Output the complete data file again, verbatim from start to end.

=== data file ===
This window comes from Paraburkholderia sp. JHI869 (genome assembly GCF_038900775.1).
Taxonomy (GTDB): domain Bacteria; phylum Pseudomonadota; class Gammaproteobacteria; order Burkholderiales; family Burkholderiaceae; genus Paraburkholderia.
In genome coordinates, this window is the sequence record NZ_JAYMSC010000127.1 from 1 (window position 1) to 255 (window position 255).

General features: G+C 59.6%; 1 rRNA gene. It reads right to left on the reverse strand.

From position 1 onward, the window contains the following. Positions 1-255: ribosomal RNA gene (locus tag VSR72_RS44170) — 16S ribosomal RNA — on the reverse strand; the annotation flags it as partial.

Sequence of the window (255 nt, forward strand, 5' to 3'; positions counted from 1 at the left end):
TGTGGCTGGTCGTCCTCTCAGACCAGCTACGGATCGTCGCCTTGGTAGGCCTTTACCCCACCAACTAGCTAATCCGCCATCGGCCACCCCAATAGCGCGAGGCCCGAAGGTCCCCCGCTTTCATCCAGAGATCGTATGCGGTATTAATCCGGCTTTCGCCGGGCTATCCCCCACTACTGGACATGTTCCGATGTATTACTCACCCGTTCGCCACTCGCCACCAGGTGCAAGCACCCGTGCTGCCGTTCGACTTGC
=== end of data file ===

This window comes from Paraburkholderia sp. JHI869 (genome assembly GCF_038900775.1).
Taxonomy (GTDB): domain Bacteria; phylum Pseudomonadota; class Gammaproteobacteria; order Burkholderiales; family Burkholderiaceae; genus Paraburkholderia.
In genome coordinates, this window is the sequence record NZ_JAYMSC010000127.1 from 1 (window position 1) to 255 (window position 255).

General features: G+C 59.6%; 1 rRNA gene. It reads right to left on the reverse strand.

From position 1 onward, the window contains the following. Positions 1-255: ribosomal RNA gene (locus tag VSR72_RS44170) — 16S ribosomal RNA — on the reverse strand; the annotation flags it as partial.

Sequence of the window (255 nt, forward strand, 5' to 3'; positions counted from 1 at the left end):
TGTGGCTGGTCGTCCTCTCAGACCAGCTACGGATCGTCGCCTTGGTAGGCCTTTACCCCACCAACTAGCTAATCCGCCATCGGCCACCCCAATAGCGCGAGGCCCGAAGGTCCCCCGCTTTCATCCAGAGATCGTATGCGGTATTAATCCGGCTTTCGCCGGGCTATCCCCCACTACTGGACATGTTCCGATGTATTACTCACCCGTTCGCCACTCGCCACCAGGTGCAAGCACCCGTGCTGCCGTTCGACTTGC